DragonFly On-Line Manual Pages
COMMITTER(7) DragonFly Miscellaneous Information Manual COMMITTER(7)
committer - instructions and rules for DragonFly committers
SETTING UP GIT
See development(7) on how to pull a fresh copy of the DragonFly git(1)
Committers have to push to crater.dragonflybsd.org via ssh(1). If the
system is set up to pull from a DragonFly mirror, a remote entry will
have to be set up:
git remote add crater \
Your ~/.gitconfig should contain at least:
name = Your Name
email = <login>@dragonflybsd.org
Alternatively, see the user.name and user.email variables in
SSH DSA KEYS
The git repository machine is crater.dragonflybsd.org, and the DragonFly
developer machine is leaf.dragonflybsd.org. We create an account for you
on both machines and install your public SSH key to give you access.
Your crater account is set up for repository access only. It can only
operate as a git slave and cannot be logged into. That is,
crater.dragonflybsd.org is only used as part of git push operations.
Your leaf account is a general developer account. Any DragonFly
developer can have a leaf account, whether a committer or not. It can be
useful as a developer rendezvous, however. For example, people upload
kernel cores to leaf so other developers can look at them. You log into
your leaf account with:
The rules for account use are in leaf's MOTD. It is very important that
you never install a password or create a SSH key pair on leaf to use to
access other machines. Because non-committers can have leaf accounts,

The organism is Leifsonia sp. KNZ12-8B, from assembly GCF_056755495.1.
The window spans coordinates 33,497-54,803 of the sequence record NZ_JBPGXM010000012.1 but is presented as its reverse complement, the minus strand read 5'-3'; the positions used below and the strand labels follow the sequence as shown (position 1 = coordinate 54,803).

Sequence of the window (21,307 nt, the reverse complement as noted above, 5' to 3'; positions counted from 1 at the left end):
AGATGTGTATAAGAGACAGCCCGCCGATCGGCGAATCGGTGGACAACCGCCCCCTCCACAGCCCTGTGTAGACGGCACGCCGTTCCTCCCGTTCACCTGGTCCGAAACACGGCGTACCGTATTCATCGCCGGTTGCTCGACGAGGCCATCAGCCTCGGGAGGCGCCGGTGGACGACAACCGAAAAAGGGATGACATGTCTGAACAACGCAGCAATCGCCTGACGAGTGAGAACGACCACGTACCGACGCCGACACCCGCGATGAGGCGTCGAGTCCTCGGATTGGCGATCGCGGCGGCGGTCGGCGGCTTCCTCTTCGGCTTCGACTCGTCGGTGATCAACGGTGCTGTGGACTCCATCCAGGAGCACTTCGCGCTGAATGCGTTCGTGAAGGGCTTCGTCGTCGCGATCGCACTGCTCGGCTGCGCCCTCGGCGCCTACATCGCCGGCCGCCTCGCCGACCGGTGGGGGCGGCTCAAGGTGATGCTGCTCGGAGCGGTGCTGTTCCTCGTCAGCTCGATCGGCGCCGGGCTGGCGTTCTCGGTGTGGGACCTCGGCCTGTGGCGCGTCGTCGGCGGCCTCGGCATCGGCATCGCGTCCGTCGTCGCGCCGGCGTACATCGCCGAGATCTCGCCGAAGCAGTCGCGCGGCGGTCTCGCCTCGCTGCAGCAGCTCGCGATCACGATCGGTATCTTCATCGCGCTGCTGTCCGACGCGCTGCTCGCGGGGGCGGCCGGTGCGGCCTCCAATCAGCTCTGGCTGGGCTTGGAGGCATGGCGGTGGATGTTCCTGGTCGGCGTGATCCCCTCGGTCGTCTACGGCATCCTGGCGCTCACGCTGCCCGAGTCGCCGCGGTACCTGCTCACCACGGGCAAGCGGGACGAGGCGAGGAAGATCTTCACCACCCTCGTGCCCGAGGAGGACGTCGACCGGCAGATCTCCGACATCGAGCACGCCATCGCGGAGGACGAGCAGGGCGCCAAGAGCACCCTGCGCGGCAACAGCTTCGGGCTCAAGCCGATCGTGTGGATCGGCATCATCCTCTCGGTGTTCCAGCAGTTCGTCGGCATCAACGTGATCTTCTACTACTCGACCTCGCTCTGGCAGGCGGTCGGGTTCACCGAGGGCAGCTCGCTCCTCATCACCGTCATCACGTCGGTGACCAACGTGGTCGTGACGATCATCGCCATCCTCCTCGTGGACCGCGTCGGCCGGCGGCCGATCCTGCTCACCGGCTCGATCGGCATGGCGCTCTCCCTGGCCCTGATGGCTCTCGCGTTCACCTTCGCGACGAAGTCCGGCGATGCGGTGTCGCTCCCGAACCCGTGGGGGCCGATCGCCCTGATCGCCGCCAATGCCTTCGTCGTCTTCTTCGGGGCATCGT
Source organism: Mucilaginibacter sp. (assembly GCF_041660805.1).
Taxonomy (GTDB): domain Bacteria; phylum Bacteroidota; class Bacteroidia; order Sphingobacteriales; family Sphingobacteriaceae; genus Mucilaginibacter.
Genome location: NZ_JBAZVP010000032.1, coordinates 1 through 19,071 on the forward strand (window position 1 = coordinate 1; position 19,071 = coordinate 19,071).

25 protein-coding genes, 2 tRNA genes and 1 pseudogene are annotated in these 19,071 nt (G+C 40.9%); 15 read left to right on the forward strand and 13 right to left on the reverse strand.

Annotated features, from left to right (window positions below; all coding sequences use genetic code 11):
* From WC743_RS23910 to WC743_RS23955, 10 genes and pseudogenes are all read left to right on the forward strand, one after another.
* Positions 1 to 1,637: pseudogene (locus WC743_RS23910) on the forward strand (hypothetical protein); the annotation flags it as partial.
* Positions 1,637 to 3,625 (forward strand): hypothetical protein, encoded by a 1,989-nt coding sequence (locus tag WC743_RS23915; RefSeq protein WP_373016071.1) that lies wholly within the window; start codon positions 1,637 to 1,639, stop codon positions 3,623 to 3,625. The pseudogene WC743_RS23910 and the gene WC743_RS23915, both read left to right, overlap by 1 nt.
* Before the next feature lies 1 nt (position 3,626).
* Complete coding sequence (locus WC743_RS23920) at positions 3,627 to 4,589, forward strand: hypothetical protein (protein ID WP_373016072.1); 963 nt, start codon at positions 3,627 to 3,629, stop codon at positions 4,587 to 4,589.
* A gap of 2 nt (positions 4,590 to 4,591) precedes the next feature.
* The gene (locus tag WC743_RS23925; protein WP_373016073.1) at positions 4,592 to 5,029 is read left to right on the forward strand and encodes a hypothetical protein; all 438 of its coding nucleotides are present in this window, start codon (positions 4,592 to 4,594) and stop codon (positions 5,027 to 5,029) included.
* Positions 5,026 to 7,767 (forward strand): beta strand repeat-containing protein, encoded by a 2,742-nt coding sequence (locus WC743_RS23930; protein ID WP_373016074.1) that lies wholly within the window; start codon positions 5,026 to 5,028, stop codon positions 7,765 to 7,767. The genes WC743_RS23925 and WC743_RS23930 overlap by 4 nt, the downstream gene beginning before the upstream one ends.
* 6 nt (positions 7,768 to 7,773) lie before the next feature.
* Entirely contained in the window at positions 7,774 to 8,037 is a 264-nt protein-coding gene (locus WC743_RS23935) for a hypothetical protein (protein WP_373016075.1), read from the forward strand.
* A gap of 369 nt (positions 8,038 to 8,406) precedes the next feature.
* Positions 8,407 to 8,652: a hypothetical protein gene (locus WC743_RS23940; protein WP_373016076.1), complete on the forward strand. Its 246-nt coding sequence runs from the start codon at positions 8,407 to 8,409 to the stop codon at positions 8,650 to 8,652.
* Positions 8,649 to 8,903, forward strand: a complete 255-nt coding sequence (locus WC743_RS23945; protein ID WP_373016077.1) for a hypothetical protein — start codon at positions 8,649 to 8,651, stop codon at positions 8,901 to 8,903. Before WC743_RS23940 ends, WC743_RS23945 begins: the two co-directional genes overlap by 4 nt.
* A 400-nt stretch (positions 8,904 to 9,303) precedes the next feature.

leaf is not considered a secure machine.
TESTING COMMIT ACCESS
There is a directory called /usr/src/test/test. To test your commit
access, try making a modification and committing a file in this
directory. Try to push the commit to crater afterwards.
git commit file_you_edited
git push crater
COMMITTING REAL WORK
Make modifications as needed. For example, edit files. Files and
directories can just be added locally. They are stored in your local
copy of the repository and then synchronized with crater's repository
when you git push. When adding new files make git aware of them like
git add filename
git commit filename
To actually push your changes to the repository on crater, use:
git push crater
To merge bug fixes to other branches (MFC), use git cherry-pick:
git checkout -b rel2_2 crater/DragonFly_RELEASE_2_2
git cherry-pick <commit>
git push crater rel2_2:DragonFly_RELEASE_2_2
Do not set the default remote tag to origin. It is set to crater by
default. This reduces instances where accidental commits or repository
operations are made on the master repository.
It is recommended to enable the MFC-detection commit hook, so that you
are reminded of MFCing in case certain keywords are detected in the
commit message. To do so, copy the hook into place:
cp /usr/src/tools/commit-msg /usr/src/.git/hooks/commit-msg
STRUCTURE OF COMMIT MESSAGES
As many git(1) tools display the first line of a commit message as a
summary, structure your commit messages like this, if possible:
One line summary of your change (less than 50 characters).
Maybe more text here describing your changes in detail (including
issue tracker IDs etc).
To customize the commit template for DragonFly, use:
git config --add commit.template /usr/src/tools/gittemplate
DISCUSSING COMMITTABLE WORK BEFOREHAND